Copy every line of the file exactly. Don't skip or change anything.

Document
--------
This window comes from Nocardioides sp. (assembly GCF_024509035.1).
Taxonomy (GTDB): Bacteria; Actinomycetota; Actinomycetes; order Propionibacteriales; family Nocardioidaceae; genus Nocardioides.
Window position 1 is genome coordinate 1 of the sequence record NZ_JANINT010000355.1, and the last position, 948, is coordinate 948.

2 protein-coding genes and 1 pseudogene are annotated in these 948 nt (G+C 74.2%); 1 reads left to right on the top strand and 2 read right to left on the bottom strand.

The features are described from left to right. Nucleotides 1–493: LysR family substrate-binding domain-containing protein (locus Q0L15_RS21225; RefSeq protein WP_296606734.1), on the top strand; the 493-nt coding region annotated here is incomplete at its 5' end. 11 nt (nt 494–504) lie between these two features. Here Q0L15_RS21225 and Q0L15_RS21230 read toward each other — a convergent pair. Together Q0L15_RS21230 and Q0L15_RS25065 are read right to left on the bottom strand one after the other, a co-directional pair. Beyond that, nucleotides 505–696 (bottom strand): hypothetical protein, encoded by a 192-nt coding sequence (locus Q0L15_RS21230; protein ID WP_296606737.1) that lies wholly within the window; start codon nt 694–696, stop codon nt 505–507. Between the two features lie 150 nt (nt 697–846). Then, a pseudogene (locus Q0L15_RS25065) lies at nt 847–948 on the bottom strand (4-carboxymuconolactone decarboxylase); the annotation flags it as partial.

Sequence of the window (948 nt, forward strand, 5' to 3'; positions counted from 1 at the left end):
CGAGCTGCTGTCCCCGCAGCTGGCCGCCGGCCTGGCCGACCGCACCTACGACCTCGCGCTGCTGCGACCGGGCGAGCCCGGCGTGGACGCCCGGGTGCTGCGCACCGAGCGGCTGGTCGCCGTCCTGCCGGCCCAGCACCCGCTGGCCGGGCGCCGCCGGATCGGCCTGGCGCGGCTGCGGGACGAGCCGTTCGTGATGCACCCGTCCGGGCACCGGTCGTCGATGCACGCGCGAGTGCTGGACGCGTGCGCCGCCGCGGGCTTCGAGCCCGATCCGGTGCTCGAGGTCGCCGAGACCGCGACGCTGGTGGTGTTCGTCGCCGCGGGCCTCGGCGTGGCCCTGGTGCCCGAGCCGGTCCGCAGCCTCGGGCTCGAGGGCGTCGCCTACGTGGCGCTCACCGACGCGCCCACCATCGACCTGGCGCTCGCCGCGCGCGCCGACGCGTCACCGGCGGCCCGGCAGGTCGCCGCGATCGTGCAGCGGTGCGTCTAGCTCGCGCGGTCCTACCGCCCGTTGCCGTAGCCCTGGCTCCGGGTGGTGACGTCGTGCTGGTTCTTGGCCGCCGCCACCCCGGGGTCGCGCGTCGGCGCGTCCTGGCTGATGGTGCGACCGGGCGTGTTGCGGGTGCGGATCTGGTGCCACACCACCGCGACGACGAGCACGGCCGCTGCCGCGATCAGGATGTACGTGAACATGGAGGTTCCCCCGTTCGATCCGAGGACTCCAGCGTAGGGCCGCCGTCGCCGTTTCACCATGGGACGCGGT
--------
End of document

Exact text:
This window comes from Nocardioides sp. (assembly GCF_024509035.1).
Taxonomy (GTDB): Bacteria; Actinomycetota; Actinomycetes; order Propionibacteriales; family Nocardioidaceae; genus Nocardioides.
Window position 1 is genome coordinate 1 of the sequence record NZ_JANINT010000355.1, and the last position, 948, is coordinate 948.

2 protein-coding genes and 1 pseudogene are annotated in these 948 nt (G+C 74.2%); 1 reads left to right on the top strand and 2 read right to left on the bottom strand.

The features are described from left to right. Nucleotides 1–493: LysR family substrate-binding domain-containing protein (locus Q0L15_RS21225; RefSeq protein WP_296606734.1), on the top strand; the 493-nt coding region annotated here is incomplete at its 5' end. 11 nt (nt 494–504) lie between these two features. Here Q0L15_RS21225 and Q0L15_RS21230 read toward each other — a convergent pair. Together Q0L15_RS21230 and Q0L15_RS25065 are read right to left on the bottom strand one after the other, a co-directional pair. Beyond that, nucleotides 505–696 (bottom strand): hypothetical protein, encoded by a 192-nt coding sequence (locus Q0L15_RS21230; protein ID WP_296606737.1) that lies wholly within the window; start codon nt 694–696, stop codon nt 505–507. Between the two features lie 150 nt (nt 697–846). Then, a pseudogene (locus Q0L15_RS25065) lies at nt 847–948 on the bottom strand (4-carboxymuconolactone decarboxylase); the annotation flags it as partial.

Sequence of the window (948 nt, forward strand, 5' to 3'; positions counted from 1 at the left end):
CGAGCTGCTGTCCCCGCAGCTGGCCGCCGGCCTGGCCGACCGCACCTACGACCTCGCGCTGCTGCGACCGGGCGAGCCCGGCGTGGACGCCCGGGTGCTGCGCACCGAGCGGCTGGTCGCCGTCCTGCCGGCCCAGCACCCGCTGGCCGGGCGCCGCCGGATCGGCCTGGCGCGGCTGCGGGACGAGCCGTTCGTGATGCACCCGTCCGGGCACCGGTCGTCGATGCACGCGCGAGTGCTGGACGCGTGCGCCGCCGCGGGCTTCGAGCCCGATCCGGTGCTCGAGGTCGCCGAGACCGCGACGCTGGTGGTGTTCGTCGCCGCGGGCCTCGGCGTGGCCCTGGTGCCCGAGCCGGTCCGCAGCCTCGGGCTCGAGGGCGTCGCCTACGTGGCGCTCACCGACGCGCCCACCATCGACCTGGCGCTCGCCGCGCGCGCCGACGCGTCACCGGCGGCCCGGCAGGTCGCCGCGATCGTGCAGCGGTGCGTCTAGCTCGCGCGGTCCTACCGCCCGTTGCCGTAGCCCTGGCTCCGGGTGGTGACGTCGTGCTGGTTCTTGGCCGCCGCCACCCCGGGGTCGCGCGTCGGCGCGTCCTGGCTGATGGTGCGACCGGGCGTGTTGCGGGTGCGGATCTGGTGCCACACCACCGCGACGACGAGCACGGCCGCTGCCGCGATCAGGATGTACGTGAACATGGAGGTTCCCCCGTTCGATCCGAGGACTCCAGCGTAGGGCCGCCGTCGCCGTTTCACCATGGGACGCGGT